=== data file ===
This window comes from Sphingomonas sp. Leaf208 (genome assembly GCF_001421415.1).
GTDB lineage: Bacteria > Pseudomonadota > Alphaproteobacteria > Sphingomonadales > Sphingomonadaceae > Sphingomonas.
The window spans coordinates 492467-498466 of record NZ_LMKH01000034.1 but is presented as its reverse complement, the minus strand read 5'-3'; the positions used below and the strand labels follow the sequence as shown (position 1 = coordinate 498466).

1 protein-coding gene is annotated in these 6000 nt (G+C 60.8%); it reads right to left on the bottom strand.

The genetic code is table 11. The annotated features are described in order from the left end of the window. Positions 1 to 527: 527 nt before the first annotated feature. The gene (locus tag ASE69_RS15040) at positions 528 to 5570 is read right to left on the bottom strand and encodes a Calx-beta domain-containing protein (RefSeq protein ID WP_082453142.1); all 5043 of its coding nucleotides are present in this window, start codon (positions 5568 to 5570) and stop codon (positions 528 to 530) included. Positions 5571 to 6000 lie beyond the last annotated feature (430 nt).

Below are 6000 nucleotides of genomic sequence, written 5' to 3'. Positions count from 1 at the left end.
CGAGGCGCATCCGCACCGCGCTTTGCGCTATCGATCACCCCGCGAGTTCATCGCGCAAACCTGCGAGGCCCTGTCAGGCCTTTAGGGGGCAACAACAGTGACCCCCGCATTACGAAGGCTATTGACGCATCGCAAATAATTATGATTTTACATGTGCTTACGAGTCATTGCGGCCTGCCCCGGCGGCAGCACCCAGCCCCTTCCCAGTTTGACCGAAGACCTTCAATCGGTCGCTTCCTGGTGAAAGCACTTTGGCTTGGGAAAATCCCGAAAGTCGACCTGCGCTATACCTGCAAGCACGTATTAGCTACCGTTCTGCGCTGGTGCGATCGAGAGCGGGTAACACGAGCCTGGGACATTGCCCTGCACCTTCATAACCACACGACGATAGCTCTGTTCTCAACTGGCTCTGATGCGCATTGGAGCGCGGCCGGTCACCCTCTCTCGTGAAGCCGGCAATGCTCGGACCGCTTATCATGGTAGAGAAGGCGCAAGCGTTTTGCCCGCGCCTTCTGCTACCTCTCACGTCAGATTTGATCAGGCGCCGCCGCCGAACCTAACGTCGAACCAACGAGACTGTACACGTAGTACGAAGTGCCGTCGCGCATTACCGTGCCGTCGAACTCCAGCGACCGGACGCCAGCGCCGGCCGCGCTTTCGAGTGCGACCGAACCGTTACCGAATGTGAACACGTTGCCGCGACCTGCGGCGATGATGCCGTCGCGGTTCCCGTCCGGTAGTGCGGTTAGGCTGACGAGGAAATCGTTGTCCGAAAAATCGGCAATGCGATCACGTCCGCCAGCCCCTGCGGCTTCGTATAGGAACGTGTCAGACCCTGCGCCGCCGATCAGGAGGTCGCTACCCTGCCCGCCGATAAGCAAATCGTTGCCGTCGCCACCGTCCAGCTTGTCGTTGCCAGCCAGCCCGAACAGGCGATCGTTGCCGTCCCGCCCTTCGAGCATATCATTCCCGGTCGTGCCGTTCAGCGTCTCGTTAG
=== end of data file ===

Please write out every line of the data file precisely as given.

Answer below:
This window comes from Sphingomonas sp. Leaf208 (genome assembly GCF_001421415.1).
GTDB lineage: Bacteria > Pseudomonadota > Alphaproteobacteria > Sphingomonadales > Sphingomonadaceae > Sphingomonas.
The window spans coordinates 492467-498466 of record NZ_LMKH01000034.1 but is presented as its reverse complement, the minus strand read 5'-3'; the positions used below and the strand labels follow the sequence as shown (position 1 = coordinate 498466).

1 protein-coding gene is annotated in these 6000 nt (G+C 60.8%); it reads right to left on the bottom strand.

The genetic code is table 11. The annotated features are described in order from the left end of the window. Positions 1 to 527: 527 nt before the first annotated feature. The gene (locus tag ASE69_RS15040) at positions 528 to 5570 is read right to left on the bottom strand and encodes a Calx-beta domain-containing protein (RefSeq protein ID WP_082453142.1); all 5043 of its coding nucleotides are present in this window, start codon (positions 5568 to 5570) and stop codon (positions 528 to 530) included. Positions 5571 to 6000 lie beyond the last annotated feature (430 nt).

Below are 6000 nucleotides of genomic sequence, written 5' to 3'. Positions count from 1 at the left end.
CGAGGCGCATCCGCACCGCGCTTTGCGCTATCGATCACCCCGCGAGTTCATCGCGCAAACCTGCGAGGCCCTGTCAGGCCTTTAGGGGGCAACAACAGTGACCCCCGCATTACGAAGGCTATTGACGCATCGCAAATAATTATGATTTTACATGTGCTTACGAGTCATTGCGGCCTGCCCCGGCGGCAGCACCCAGCCCCTTCCCAGTTTGACCGAAGACCTTCAATCGGTCGCTTCCTGGTGAAAGCACTTTGGCTTGGGAAAATCCCGAAAGTCGACCTGCGCTATACCTGCAAGCACGTATTAGCTACCGTTCTGCGCTGGTGCGATCGAGAGCGGGTAACACGAGCCTGGGACATTGCCCTGCACCTTCATAACCACACGACGATAGCTCTGTTCTCAACTGGCTCTGATGCGCATTGGAGCGCGGCCGGTCACCCTCTCTCGTGAAGCCGGCAATGCTCGGACCGCTTATCATGGTAGAGAAGGCGCAAGCGTTTTGCCCGCGCCTTCTGCTACCTCTCACGTCAGATTTGATCAGGCGCCGCCGCCGAACCTAACGTCGAACCAACGAGACTGTACACGTAGTACGAAGTGCCGTCGCGCATTACCGTGCCGTCGAACTCCAGCGACCGGACGCCAGCGCCGGCCGCGCTTTCGAGTGCGACCGAACCGTTACCGAATGTGAACACGTTGCCGCGACCTGCGGCGATGATGCCGTCGCGGTTCCCGTCCGGTAGTGCGGTTAGGCTGACGAGGAAATCGTTGTCCGAAAAATCGGCAATGCGATCACGTCCGCCAGCCCCTGCGGCTTCGTATAGGAACGTGTCAGACCCTGCGCCGCCGATCAGGAGGTCGCTACCCTGCCCGCCGATAAGCAAATCGTTGCCGTCGCCACCGTCCAGCTTGTCGTTGCCAGCCAGCCCGAACAGGCGATCGTTGCCGTCCCGCCCTTCGAGCATATCATTCCCGGTCGTGCCGTTCAGCGTCTCGTTAG